1. At a multilevel distribution center where there legacy system did not include any WM systems. They had no computers in the DC other then a few in the managers office and most of there staff members were computer illiterate. Every thing was done on paper and later updated in there system by a select few employees. There through-put or volume was rather low and there processes were actually quite efficient (considering how outdated they were). We implemented SAP-WM with RF picking and a full suite of complex customized transaction that covered all internal process at that site. The end result of the project was good and they are currently working with the all the benefits that SAP provides. However getting to that point was extremely painful for every one involved and there was a negative financial impact (orders didn’t ship on time and the company lost customers as a result). The main complaint from the business is how long it took to complete processes using SAP. In this case the difficulties should have been anticipated and accounted for during the design phase. In this case the business would have been better server by using SAP IM only (no WM level functionality). Literally every aspect of there current processes and level of proficiency with computer systems pointed to a simpler method of implementation but that was never taken into account. The business suffered because the consultants assigned to the implementation considered system development and design above the practical application of the product at that specific site.

2. At a modernized distribution center using a WM system that was already customized to improve efficiency we implemented SAP-ERP and WM. For the most part the implementation was pain free and seamless. SAP was accepted by there staff, they learned and adopted the new system quite efficiently. However select functionality was put into place that increased the transaction processing times by more then 200%. This was done to meet business requirements and it was done without any consideration to how long it would take to process the volume of updates manually. The focus was strictly on how to make it work from a development perspective. In the end two separate process areas were unable to complete there processes and a large backlog of work built up. We were forced to revisit the site and completely re-work the functionality and start with completely new development (throwing out all the hard work that had been done). We were of course able to stream line the processes and automate steps by developing new transactions that took into account the volume of work in those process areas.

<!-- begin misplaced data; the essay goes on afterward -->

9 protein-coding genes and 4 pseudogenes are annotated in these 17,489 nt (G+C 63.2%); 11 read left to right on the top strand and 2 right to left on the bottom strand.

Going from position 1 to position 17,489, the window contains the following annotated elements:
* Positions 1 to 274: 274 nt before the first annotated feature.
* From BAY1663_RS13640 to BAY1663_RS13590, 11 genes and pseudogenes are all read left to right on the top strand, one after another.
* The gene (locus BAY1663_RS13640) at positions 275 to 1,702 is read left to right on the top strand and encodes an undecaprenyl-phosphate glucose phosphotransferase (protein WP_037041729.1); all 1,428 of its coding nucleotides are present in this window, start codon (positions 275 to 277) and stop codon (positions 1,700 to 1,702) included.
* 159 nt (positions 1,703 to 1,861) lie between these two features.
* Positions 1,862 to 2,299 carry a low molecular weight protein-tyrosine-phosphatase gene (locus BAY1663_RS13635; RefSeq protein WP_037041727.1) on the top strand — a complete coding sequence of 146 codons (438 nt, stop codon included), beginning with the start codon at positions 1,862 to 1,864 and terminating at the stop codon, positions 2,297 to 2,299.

In both of the cases above there were serious concerns raised and endless complaints to upper level management.If the Developers turned Consultant had read and followed the advise laid out in this Blog the issues would have been avoided completely.

We have to put ourselves into the shoes of the end users and imagine how the process will work day to day, we cannot limit ourselves to the development options and system perspective or in the end the project suffer. If we don’t understand the process well enough we should spend a few days working with there staff during the initial design. That will give us a better picture of what we should do for them and it’s a great way to build relationships that will help smooth the transition.

Note: never discount the importance of training the users on saving variants and layouts in standard SAP transactions, could have avoided creating a few customized reports over the years if there was more focus put on that. But I suppose that’s a different blog

Best of luck in your future deployments, I hope this helps in some small way!!

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      Author's profile photo Pablo Marín
      Pablo Marín

      Interesting poing of view...

      Good job.

      Author's profile photo Former Member
      Former Member
      Blog Post Author

      Thank you, hope I didn't come off as being anti developer turned consultant, actually the perfect mix would be one functional consultant from the business side (with hands on experience ) and one former ABAPer as a team in each module

      The former ABAPer can keep the process guy from making any stupid promises and the process guy can help the ABAPer avoid putting in dev with too many steps for the users


      But how often will the client be so lucky? Not often I *** u me.

      Author's profile photo Ramesh Babu Nagarajan
      Ramesh Babu Nagarajan

      The functional consultants who are not actually developers per se should cover this aspect you have elaborated well. It is their responsibility to convert the business requirements into SAP configuration / development requirements and then carry out the required design activities.